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Mystery Swirls on Literature Nobel

October 3, 1997

STOCKHOLM, Sweden (AP) _ When it comes to predicting who will win the Nobel Prize for Literature, a lot of the reading is between the lines _ with genre, gender and geography figuring into the guessing at least as much as talent.

The omens for this year’s literature award, as always, are tantalizingly murky. But there is one assumption that is broadly held throughout the literary world: the winner announced later this month won’t be a poet.

The Swedish Academy starts announcing the slate of awards Monday with the Nobel in medicine, wrapping up its set schedule of announcements Oct. 15 with the award for chemistry.

Of all the Nobel prizes, the literature award has always been draped in the most mystery. Even the date of the announcement is kept a secret until the last minute. Only one thing is known: It will be awarded on a Thursday in October.

Also steeped in an unusual amount of secrecy _ even by Nobel standards _ is how the members of the Swedish Academy choose the winner. The Academy insists that artists’ genre, nationality and gender play no role, but few believe them.

So when critics speculate on who’s going to win, they look not only at who’s eligible for the prize but who’s already received it. They assume the academy members strive for variety.

Under that reasoning, a poet is out of the question this year. Even last year, some thought a poet was an unlikely recipient, since Ireland’s Seamus Heaney had won the prize the year before. But the academy confounded the critics, awarding the 1996 prize to Polish poet Wislawa Szymborska.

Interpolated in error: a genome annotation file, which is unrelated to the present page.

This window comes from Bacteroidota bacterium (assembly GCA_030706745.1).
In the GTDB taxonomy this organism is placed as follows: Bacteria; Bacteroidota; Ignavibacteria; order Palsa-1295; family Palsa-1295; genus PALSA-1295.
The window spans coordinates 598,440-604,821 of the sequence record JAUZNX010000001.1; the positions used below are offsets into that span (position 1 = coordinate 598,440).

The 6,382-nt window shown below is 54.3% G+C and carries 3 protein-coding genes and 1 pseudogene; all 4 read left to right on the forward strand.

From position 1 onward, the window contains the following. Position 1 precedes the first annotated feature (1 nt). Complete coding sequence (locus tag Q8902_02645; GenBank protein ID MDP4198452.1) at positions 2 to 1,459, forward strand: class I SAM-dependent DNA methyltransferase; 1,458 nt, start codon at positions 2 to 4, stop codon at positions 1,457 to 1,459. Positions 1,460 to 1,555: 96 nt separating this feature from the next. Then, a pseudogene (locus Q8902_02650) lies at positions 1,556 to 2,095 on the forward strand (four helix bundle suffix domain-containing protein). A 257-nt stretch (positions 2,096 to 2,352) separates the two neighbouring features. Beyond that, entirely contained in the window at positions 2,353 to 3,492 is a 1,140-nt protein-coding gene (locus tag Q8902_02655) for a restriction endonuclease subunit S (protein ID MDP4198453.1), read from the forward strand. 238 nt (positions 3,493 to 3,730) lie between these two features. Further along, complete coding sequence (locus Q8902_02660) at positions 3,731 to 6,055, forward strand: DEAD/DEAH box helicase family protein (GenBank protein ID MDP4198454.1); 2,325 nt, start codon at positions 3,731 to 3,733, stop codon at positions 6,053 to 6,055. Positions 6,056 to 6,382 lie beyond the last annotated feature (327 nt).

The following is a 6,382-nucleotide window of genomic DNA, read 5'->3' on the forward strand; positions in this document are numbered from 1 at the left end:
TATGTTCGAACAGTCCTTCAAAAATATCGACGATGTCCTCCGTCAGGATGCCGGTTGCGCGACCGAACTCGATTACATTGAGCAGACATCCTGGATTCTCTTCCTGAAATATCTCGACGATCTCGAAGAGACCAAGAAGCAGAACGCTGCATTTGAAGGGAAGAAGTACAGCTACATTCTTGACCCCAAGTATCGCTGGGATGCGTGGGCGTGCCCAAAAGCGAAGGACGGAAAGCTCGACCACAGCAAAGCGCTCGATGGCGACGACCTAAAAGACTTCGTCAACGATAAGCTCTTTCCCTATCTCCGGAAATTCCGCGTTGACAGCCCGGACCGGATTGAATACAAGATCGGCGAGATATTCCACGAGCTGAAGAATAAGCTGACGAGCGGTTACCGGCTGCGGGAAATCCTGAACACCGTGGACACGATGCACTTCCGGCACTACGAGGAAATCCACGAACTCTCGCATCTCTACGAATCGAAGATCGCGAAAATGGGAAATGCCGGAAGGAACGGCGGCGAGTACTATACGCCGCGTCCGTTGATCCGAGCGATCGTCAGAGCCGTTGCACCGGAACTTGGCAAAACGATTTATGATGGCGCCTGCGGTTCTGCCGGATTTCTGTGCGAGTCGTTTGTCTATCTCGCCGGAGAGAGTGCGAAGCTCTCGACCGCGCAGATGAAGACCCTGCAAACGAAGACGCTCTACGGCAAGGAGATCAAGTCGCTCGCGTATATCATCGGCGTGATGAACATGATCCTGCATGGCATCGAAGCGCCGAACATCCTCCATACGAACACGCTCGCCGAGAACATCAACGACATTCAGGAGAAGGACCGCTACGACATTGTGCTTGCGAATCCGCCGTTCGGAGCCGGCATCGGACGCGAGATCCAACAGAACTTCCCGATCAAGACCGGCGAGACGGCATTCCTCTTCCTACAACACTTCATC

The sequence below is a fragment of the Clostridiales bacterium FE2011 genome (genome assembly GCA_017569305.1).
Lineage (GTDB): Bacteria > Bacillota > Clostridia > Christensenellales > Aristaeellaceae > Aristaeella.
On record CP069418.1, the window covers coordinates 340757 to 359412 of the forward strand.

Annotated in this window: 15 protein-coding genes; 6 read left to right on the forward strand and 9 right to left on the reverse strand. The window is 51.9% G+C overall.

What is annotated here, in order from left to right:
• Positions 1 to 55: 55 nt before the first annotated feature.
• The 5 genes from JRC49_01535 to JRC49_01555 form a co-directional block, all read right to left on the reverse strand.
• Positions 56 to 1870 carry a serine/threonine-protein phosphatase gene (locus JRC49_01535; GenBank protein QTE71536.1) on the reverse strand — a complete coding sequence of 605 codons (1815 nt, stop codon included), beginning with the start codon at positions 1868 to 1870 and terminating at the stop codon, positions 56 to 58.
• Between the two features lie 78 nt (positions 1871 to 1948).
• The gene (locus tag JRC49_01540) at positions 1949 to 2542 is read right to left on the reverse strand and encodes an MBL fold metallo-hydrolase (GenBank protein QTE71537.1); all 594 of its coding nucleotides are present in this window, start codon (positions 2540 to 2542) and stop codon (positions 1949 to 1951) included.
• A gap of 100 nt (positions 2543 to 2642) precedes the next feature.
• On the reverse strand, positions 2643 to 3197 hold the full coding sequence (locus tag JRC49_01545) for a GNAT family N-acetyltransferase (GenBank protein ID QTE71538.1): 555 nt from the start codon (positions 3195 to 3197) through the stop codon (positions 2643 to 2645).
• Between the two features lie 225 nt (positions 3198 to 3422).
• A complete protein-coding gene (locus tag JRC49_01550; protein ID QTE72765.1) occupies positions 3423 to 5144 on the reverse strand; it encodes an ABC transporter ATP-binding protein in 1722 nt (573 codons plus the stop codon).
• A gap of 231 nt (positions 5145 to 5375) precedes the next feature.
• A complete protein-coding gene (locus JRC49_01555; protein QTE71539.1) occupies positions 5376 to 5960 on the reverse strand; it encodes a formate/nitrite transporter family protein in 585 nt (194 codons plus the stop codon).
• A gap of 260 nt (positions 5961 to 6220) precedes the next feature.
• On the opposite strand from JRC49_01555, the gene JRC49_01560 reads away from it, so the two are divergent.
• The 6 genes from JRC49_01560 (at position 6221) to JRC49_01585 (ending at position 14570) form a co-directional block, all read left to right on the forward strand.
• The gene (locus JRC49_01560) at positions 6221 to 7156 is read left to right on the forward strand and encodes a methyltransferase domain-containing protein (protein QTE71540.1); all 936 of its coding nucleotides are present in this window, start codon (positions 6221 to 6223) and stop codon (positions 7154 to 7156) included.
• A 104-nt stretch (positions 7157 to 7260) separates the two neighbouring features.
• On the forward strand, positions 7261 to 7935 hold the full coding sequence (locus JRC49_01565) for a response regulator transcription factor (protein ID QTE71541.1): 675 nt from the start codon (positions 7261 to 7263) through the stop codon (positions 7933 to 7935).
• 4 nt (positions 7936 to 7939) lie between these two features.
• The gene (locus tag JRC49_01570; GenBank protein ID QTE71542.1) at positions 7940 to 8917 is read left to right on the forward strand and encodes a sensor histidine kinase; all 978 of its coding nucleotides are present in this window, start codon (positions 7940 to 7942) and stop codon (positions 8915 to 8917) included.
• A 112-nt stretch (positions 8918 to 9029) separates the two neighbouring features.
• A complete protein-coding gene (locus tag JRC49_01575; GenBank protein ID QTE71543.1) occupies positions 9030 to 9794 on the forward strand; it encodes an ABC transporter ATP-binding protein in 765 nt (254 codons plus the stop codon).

After honoring European writers for two consecutive years, some think an author from another continent will take home the prize this year.

This would leave Jaan Kross of Estonia out of the running, fears Robert Winder of the British literary magazine Granta. Kross is not only a poet but a European.

Winder’s other favorite has only one strike against him. While Jose Saramago is from Portugal, he writes fiction. Another plus in his favor, Winder noted, is that he is ``getting on″ in years. The prize is not given posthumously.

Winder also considers V.S. Naipaul of Trinidad and Britain’s Doris Lessing strong candidates. Both are Nobel-calibre authors who have never taken home the prize.

Both Winder and Pierre Assouline, director of the French literary magazine Lire, mention Albanian exile novelist Ismail Kadare, whose accounts of that impoverished and isolated corner of Europe often verge on magical-realism.

Albania’s prominence in the news as it descended into chaos earlier this year also could attract academy members’ sympathy, Winder said.

Assouline also mentioned French novelist Michel Tournier and poet Yves Bonnefoy as possible winners.

Unconvinced the academy will look beyond Europe, Haakan Jaensson, cultural editor of the Stockholm daily Aftonbladet, thought Antunes, Saramago and Belgium’s Hugo Claus were front-runners.

But he said Naipaul is a personal favorite, calling him a ``world writer″ who is at home anywhere and read everywhere.

Other names that critics cite frequently are Bei Dao of China, J.M. Coetzee from South Africa, Antonio Lobo Antunes from Portugal and John Updike of the United States.

Jaensson also noted that the world’s most prestigious literary award is sometimes a double-edged honor.

``Sometimes it affects them (so) they can’t write anything further. They have a hard time,″ he said.

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